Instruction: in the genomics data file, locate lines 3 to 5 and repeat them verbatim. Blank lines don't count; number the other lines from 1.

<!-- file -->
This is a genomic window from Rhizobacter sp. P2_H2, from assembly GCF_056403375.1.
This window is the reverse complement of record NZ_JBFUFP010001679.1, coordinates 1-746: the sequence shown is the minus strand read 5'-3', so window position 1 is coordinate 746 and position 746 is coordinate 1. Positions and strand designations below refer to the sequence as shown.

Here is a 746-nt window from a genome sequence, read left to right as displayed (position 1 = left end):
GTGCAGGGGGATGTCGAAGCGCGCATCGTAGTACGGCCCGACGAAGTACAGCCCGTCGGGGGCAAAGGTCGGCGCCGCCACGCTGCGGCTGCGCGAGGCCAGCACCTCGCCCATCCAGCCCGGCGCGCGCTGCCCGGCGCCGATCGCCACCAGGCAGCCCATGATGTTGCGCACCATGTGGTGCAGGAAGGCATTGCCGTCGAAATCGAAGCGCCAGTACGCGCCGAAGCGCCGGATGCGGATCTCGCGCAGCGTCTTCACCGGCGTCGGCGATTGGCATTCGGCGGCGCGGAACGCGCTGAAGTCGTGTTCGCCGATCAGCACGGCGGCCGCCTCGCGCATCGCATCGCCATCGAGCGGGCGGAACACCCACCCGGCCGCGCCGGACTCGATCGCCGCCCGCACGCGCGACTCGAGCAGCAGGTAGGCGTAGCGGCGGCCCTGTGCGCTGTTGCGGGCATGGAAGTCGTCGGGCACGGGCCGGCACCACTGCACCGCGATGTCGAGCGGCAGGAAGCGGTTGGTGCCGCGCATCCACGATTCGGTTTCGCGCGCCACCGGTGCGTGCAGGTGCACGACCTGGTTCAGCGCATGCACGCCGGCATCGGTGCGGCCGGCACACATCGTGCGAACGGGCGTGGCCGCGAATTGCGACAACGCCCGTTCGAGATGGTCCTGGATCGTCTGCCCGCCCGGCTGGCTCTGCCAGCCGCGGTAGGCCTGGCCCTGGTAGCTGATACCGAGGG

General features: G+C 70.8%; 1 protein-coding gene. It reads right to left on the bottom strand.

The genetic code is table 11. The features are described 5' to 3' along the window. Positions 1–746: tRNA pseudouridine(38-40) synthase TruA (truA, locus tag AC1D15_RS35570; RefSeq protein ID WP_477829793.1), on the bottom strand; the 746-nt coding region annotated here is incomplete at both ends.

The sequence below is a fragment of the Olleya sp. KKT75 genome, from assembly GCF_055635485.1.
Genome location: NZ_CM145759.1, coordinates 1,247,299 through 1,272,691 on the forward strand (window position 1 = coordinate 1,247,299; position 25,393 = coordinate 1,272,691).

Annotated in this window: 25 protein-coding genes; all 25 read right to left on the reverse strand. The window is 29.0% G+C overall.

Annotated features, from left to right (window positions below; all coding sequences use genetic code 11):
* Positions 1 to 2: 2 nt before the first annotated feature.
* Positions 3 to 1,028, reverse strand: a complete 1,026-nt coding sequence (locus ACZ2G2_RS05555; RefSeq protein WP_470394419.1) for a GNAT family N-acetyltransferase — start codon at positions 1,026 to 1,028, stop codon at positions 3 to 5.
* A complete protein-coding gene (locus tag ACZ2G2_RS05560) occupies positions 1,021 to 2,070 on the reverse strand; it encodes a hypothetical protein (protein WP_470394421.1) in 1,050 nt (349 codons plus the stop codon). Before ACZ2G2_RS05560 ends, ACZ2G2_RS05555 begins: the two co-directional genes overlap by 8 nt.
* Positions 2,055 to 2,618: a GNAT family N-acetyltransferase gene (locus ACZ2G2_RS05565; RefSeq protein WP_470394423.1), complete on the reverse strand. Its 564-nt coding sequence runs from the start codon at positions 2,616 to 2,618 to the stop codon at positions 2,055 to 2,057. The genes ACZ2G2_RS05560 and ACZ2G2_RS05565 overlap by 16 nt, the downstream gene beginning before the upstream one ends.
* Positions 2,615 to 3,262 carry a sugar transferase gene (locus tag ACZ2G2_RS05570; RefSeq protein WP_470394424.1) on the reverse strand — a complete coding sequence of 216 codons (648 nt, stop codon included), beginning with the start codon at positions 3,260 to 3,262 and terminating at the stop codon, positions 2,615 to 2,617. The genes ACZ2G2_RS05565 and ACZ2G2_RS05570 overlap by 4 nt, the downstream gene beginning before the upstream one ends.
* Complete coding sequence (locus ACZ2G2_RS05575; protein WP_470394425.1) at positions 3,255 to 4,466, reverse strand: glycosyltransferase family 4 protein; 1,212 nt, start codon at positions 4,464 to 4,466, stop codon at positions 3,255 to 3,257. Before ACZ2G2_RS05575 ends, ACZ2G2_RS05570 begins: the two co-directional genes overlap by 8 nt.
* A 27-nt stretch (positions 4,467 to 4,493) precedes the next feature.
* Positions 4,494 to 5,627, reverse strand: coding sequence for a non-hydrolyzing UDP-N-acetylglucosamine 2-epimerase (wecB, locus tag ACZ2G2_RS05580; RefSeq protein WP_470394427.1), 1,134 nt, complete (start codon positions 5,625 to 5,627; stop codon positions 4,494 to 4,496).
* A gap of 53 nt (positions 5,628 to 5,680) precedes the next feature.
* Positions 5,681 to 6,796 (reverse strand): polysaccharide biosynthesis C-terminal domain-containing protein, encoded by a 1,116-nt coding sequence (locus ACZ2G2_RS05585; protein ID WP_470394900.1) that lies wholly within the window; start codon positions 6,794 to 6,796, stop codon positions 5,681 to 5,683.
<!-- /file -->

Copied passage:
Here is a 746-nt window from a genome sequence, read left to right as displayed (position 1 = left end):
GTGCAGGGGGATGTCGAAGCGCGCATCGTAGTACGGCCCGACGAAGTACAGCCCGTCGGGGGCAAAGGTCGGCGCCGCCACGCTGCGGCTGCGCGAGGCCAGCACCTCGCCCATCCAGCCCGGCGCGCGCTGCCCGGCGCCGATCGCCACCAGGCAGCCCATGATGTTGCGCACCATGTGGTGCAGGAAGGCATTGCCGTCGAAATCGAAGCGCCAGTACGCGCCGAAGCGCCGGATGCGGATCTCGCGCAGCGTCTTCACCGGCGTCGGCGATTGGCATTCGGCGGCGCGGAACGCGCTGAAGTCGTGTTCGCCGATCAGCACGGCGGCCGCCTCGCGCATCGCATCGCCATCGAGCGGGCGGAACACCCACCCGGCCGCGCCGGACTCGATCGCCGCCCGCACGCGCGACTCGAGCAGCAGGTAGGCGTAGCGGCGGCCCTGTGCGCTGTTGCGGGCATGGAAGTCGTCGGGCACGGGCCGGCACCACTGCACCGCGATGTCGAGCGGCAGGAAGCGGTTGGTGCCGCGCATCCACGATTCGGTTTCGCGCGCCACCGGTGCGTGCAGGTGCACGACCTGGTTCAGCGCATGCACGCCGGCATCGGTGCGGCCGGCACACATCGTGCGAACGGGCGTGGCCGCGAATTGCGACAACGCCCGTTCGAGATGGTCCTGGATCGTCTGCCCGCCCGGCTGGCTCTGCCAGCCGCGGTAGGCCTGGCCCTGGTAGCTGATACCGAGGG

General features: G+C 70.8%; 1 protein-coding gene. It reads right to left on the bottom strand.